These New Luxury Lodges May Just Boost Ethiopia’s Tourism
By Sharelle Burt
Thanks to some local industry leaders who are eager to make a change, tourism in Ethiopia may be on the come up soon.
One of the causes for the lull in tourism to Ethiopia is the lack of lodges and accommodations, but two new projects called Limalimo Lodge and Korkor Lodge are looking to change that, bringing a more luxury feel to the area. Limalimo Lodge is an eco-lodge built in the Simien Mountains with rammed earth, wood and thatch, and is run on renewable resources. So far, the new lodge has brought in a mixture of tourists including well-traveled, affluent and older Northern Europeans, travelers working in the diplomatic industry in Addis Ababa, and native Ethiopians eager to see more of their own country.
The Korkor Lodge is also an eco-friendly space but the feel is a little different. Korkor sits at the bottom of the Gheralta Mountains in the Eastern Tigray region of Ethiopia surrounded by rock-carved churches, archaeological sites, and breathtaking plains. The lodge itself has a dozen bungalows designed in honor of the original Tigrinia homes.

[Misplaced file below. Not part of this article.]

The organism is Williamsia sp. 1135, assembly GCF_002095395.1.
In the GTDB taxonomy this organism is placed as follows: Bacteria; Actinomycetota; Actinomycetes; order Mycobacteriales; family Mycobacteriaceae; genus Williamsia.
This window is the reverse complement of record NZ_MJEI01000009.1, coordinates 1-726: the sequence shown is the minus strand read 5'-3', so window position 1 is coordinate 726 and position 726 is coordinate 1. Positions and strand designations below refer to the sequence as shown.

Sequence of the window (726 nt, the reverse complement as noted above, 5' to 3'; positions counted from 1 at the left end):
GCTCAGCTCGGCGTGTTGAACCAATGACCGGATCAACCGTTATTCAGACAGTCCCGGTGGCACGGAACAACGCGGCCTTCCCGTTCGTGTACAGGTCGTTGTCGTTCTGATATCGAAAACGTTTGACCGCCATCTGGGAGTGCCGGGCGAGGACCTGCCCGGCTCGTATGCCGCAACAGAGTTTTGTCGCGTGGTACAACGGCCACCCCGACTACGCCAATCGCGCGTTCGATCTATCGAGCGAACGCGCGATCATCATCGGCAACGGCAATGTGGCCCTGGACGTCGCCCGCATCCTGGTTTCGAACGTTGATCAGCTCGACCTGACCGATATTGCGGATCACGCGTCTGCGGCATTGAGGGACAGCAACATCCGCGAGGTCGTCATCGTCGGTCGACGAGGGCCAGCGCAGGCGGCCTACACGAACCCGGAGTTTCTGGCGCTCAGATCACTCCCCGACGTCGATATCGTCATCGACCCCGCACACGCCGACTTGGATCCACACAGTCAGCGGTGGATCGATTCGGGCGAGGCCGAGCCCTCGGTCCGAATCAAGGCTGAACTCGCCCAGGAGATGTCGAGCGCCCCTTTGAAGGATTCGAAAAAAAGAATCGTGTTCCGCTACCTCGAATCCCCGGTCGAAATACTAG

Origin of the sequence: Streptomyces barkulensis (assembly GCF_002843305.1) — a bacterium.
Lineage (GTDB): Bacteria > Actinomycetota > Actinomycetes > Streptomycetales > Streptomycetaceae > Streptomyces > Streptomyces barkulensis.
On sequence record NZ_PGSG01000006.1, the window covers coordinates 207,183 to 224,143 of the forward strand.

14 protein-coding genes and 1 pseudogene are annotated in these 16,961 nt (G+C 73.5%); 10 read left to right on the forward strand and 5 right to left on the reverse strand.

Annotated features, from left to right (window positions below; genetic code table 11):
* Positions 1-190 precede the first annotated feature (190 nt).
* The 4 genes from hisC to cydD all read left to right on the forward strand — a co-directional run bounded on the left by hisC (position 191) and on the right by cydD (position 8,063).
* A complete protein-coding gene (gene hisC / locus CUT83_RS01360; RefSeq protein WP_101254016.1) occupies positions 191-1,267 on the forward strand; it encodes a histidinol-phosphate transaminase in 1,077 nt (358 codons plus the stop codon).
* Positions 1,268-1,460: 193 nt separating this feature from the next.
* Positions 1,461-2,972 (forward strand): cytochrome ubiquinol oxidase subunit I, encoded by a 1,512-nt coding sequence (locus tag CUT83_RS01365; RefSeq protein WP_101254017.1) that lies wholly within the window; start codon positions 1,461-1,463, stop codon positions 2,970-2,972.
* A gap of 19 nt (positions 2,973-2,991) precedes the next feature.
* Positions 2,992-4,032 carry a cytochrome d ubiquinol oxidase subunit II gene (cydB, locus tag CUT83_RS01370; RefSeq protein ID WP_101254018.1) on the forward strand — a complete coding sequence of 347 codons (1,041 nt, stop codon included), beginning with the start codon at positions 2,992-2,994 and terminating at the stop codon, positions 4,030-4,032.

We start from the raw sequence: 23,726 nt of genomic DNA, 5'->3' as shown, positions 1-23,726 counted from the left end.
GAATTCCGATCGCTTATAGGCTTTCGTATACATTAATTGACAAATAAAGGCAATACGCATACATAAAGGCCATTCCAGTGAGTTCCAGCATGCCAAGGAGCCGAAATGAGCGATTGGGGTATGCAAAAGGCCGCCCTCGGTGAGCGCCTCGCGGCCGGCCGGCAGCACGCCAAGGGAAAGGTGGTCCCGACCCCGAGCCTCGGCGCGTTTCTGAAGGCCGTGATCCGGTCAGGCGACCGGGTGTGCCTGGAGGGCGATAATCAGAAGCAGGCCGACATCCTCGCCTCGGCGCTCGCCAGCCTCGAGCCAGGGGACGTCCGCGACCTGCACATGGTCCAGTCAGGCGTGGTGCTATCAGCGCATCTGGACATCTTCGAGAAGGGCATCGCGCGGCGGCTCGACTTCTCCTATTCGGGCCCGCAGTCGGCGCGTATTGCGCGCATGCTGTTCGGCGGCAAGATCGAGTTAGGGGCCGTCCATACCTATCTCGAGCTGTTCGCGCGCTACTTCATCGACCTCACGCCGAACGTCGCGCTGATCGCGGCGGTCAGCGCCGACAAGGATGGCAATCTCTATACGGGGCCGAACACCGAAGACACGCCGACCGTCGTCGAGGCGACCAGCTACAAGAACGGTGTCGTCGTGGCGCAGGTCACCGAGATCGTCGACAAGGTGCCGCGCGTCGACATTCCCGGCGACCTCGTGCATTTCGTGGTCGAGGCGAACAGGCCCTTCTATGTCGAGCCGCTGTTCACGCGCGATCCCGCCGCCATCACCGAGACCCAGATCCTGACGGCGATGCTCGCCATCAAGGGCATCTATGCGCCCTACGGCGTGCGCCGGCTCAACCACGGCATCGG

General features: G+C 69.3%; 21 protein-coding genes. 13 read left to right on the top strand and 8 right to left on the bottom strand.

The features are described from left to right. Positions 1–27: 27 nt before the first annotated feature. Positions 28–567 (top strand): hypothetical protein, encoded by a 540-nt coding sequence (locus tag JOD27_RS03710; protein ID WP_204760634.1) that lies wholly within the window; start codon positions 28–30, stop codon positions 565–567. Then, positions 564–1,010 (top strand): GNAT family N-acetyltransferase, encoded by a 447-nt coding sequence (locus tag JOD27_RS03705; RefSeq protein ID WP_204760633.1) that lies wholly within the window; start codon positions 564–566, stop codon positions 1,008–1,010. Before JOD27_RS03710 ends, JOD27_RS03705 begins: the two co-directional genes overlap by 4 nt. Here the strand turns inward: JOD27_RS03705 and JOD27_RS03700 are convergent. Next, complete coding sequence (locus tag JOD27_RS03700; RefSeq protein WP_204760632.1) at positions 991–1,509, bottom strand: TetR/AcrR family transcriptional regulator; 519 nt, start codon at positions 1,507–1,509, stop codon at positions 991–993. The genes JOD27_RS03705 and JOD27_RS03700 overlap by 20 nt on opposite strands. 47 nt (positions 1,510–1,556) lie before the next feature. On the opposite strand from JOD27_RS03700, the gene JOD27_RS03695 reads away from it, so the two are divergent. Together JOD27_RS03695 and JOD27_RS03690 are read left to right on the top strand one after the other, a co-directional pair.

“Luxury tourism in Ethiopia is still in its infancy, especially when compared to neighboring Kenya and other countries in the region, which have a longer history in tourism,” Limalimo Lodge operations manager Julia Jeans says. “However, the scene is changing and new lodges are being established, which is increasing the options available to the luxury market.”
While the two lodges hope to bring more prosperity to the country, more needs to be done in order to be successful, like hiring people and getting supplies to make things run smoothly, a task that can be difficult given the location. Since the resorts are located in remote regions, it makes it harder to access high-quality supplies. And while it can be a pain getting necessary items like mattresses and bedding from abroad, there is a plus side. The lodge uses local vendors and more than 90 percent of Limalimo’s staff come directly from nearby communities.
“We decided to focus locally and only buy what is available in the area,” Jeans said. “We buy from the local community whenever possible, and the rest comes from Gondar which is located 100 kilometers away.”
Other aspects play a key role in the rise of Ethiopian tourism, like a 50-room hotel in the city of Gondo. To help travelers get there, Ethiopia Airways have been opening more flight routes to Europe, the US, and Southeast Asia.